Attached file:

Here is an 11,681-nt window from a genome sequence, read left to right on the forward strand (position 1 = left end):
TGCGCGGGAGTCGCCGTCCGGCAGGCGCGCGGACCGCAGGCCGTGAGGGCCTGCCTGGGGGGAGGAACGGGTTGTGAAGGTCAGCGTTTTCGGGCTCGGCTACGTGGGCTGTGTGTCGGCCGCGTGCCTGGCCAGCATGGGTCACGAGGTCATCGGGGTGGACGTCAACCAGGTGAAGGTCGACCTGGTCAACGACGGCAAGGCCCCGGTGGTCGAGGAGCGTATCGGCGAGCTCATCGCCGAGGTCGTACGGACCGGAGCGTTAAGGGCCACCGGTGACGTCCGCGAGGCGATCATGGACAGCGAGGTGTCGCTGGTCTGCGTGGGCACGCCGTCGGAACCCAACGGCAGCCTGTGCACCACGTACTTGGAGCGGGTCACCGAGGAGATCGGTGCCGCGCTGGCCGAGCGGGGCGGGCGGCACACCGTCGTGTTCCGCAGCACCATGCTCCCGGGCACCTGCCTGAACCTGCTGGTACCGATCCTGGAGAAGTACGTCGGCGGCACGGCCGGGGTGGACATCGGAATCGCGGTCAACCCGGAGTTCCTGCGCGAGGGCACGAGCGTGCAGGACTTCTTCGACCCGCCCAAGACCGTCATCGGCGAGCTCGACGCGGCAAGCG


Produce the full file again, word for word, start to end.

Here is an 11,681-nt window from a genome sequence, read left to right on the forward strand (position 1 = left end):
TGCGCGGGAGTCGCCGTCCGGCAGGCGCGCGGACCGCAGGCCGTGAGGGCCTGCCTGGGGGGAGGAACGGGTTGTGAAGGTCAGCGTTTTCGGGCTCGGCTACGTGGGCTGTGTGTCGGCCGCGTGCCTGGCCAGCATGGGTCACGAGGTCATCGGGGTGGACGTCAACCAGGTGAAGGTCGACCTGGTCAACGACGGCAAGGCCCCGGTGGTCGAGGAGCGTATCGGCGAGCTCATCGCCGAGGTCGTACGGACCGGAGCGTTAAGGGCCACCGGTGACGTCCGCGAGGCGATCATGGACAGCGAGGTGTCGCTGGTCTGCGTGGGCACGCCGTCGGAACCCAACGGCAGCCTGTGCACCACGTACTTGGAGCGGGTCACCGAGGAGATCGGTGCCGCGCTGGCCGAGCGGGGCGGGCGGCACACCGTCGTGTTCCGCAGCACCATGCTCCCGGGCACCTGCCTGAACCTGCTGGTACCGATCCTGGAGAAGTACGTCGGCGGCACGGCCGGGGTGGACATCGGAATCGCGGTCAACCCGGAGTTCCTGCGCGAGGGCACGAGCGTGCAGGACTTCTTCGACCCGCCCAAGACCGTCATCGGCGAGCTCGACGCGGCAAGCG